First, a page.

Electoral Reform… some logic please!

It takes about 15 minutes after the outcome of an election held under FPTP for the rumblings for electoral reform to start.  A great deal of nonsense follows, much of it from my putative colleagues in the discipline who ought to know better. (I’m sure The Spaniel will contribute his share of this nonsense in due course.)  I am going to write extensively on the topic in a day or two. (Indeed, I’ll make this a topic for my POLI 310 students.)  But before I do that let’s correct several misconceptions:

  1.  Strategic voting occurs only under FPTP. Uh… no, that’s just not true.  All voting systems save majority vote under two alternatives admit strategic behaviour.  This is the central message of the Gibbard-Satterthwaite Theorem.  This is not merely a theoretical proposition: Gary Cox (1997) demonstrated that desertion from “2nd loser” to the “1st loser” (consistent with people ditching their most preferred but hopeless option to defeat their least preferred option) under a wide variety of electoral formulas.  The limiting factor appears to be district magnitude (i.e., seats per district): after M>5 this behaviour becomes harder to effect.  BUT there other forms of strategic voting nonetheless emerge under various forms of PR even when M>5.  For example, voters try to gauge if they should stick with their preferred party and risk it falling under the threshold or defecting to a viable coalition partner. Or voters may try to balance coalitional blocs (as Kedar suggested). Why one form of strategic voting (e.g., trying obtain a certain coalition) is normatively better than the sophisticated voting we observe under FPTP is beyond me. Strategic behaviour is simply part of human nature IMO – ever notice how even young kids try to play one parent off against another?  Heck, even chimps are strategic! We are strategic, folks… deal with it because there’s no getting rid of it.
  2. FPTP produces “false majorities.”  That’s another old chestnut that gets dragged out after the election of every majority government. A less pejorative term is “manufactured majority,” but that’s actually tangential to a more fundamental point:  there are no “true” majorities in the sense that a majority necessarily reflects a transitive social ordering (save in the case of majority rule over 2 alternatives).  That’s one implication of Arrow’s Theorem.  What do I mean by that?  Well, imagine three options, say, Liberal, Conservative, and NDP.  It may well be that if we constructed a pairwise competition we’d have L>C, C>N, and N > L.  So each option is majority-preferred at some stage.  Which of these majorities is false?  Well, in a sense none and all. To even label majorities “true” or “false” is utterly jejune.  Look, any time we have more than 2 options and are voting over more than 2 dimensions (e.g., economic and social policy), we cannot rule out that there exists a voting cycle, and that the majority that emerges is pretty much a function of the agenda / voting system.  And even if the majority were independent of the electoral system we used, we’d never know it.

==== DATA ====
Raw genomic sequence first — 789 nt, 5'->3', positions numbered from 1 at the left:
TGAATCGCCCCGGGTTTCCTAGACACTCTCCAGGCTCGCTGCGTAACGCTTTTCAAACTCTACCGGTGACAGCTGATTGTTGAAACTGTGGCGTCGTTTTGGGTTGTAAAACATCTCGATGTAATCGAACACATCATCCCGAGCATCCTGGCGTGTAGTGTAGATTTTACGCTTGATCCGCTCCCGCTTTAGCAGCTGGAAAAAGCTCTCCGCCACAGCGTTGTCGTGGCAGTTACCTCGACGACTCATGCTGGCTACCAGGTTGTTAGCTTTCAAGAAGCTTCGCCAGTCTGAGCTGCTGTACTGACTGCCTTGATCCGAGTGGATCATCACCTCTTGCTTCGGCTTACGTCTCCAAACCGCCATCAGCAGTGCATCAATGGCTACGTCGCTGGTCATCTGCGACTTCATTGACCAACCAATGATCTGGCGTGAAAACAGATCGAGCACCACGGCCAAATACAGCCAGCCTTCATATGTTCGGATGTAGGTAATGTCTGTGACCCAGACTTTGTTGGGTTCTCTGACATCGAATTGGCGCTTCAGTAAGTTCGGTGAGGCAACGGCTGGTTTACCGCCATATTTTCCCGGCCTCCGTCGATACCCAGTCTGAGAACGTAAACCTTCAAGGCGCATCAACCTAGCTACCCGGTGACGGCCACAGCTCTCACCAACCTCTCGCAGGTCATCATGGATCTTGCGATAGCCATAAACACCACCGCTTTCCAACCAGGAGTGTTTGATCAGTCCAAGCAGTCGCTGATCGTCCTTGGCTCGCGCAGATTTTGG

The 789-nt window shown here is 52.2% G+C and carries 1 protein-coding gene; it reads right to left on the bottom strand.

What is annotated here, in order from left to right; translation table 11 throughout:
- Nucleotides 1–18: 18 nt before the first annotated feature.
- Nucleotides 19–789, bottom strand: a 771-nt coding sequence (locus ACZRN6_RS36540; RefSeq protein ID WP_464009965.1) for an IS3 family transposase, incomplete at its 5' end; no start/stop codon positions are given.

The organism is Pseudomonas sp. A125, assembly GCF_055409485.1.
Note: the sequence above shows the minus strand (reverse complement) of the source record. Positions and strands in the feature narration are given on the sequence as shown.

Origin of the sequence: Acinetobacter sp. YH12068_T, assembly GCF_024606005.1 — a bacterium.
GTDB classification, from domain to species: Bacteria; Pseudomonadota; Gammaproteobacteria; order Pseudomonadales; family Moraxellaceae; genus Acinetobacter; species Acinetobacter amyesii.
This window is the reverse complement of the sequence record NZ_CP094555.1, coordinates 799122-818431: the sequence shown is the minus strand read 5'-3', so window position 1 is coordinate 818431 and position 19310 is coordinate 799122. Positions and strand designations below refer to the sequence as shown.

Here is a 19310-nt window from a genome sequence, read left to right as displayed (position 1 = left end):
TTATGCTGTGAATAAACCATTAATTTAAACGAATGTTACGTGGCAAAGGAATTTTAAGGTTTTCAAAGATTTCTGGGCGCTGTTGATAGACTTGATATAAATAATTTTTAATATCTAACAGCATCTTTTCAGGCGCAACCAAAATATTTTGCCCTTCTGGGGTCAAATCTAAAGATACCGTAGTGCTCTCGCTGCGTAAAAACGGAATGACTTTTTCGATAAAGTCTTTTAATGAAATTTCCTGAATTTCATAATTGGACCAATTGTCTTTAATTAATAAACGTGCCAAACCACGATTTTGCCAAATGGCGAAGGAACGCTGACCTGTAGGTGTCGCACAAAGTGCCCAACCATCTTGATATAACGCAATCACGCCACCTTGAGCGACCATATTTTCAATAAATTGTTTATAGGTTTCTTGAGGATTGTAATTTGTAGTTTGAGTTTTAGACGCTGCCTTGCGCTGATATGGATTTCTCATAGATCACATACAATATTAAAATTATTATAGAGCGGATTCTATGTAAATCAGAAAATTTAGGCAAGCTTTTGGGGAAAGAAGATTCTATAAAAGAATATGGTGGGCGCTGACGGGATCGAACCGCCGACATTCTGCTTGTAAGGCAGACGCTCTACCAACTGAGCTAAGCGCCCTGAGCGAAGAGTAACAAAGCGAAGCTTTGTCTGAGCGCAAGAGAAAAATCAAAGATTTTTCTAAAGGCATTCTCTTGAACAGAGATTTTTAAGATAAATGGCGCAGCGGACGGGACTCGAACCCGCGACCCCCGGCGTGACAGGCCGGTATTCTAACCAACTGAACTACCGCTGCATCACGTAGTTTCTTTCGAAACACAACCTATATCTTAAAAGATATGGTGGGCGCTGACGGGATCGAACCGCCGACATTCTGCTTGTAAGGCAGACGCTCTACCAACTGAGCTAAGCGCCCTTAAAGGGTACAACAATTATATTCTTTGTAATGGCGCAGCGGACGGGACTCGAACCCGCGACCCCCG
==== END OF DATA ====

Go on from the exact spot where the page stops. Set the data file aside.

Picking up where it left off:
3. “If we’d held the election under PR, this is what the result would have been…”  These sorts of simulations drive me nuts: they are beyond naive. Look, voters’ preferences are endogeneous to the voting system in place; so too are politicians’ actions.   What do I mean by this?  If we adopted medium-to-large-M PR, for example, our larger existing parties would quickly splinter as ambitious politicians defected to start their own parties (see New Zealand for a case study).  Then, given the new options and availability of new voting strategies, people would vote differently.  So the idea that you can hold voters’ revealed preferences (i.e., their votes) constant while you simulate outcomes under different voting systems is naive to the extreme. The confidence bounds on any such exercise are essentially unbounded, and the assumptions, unfounded.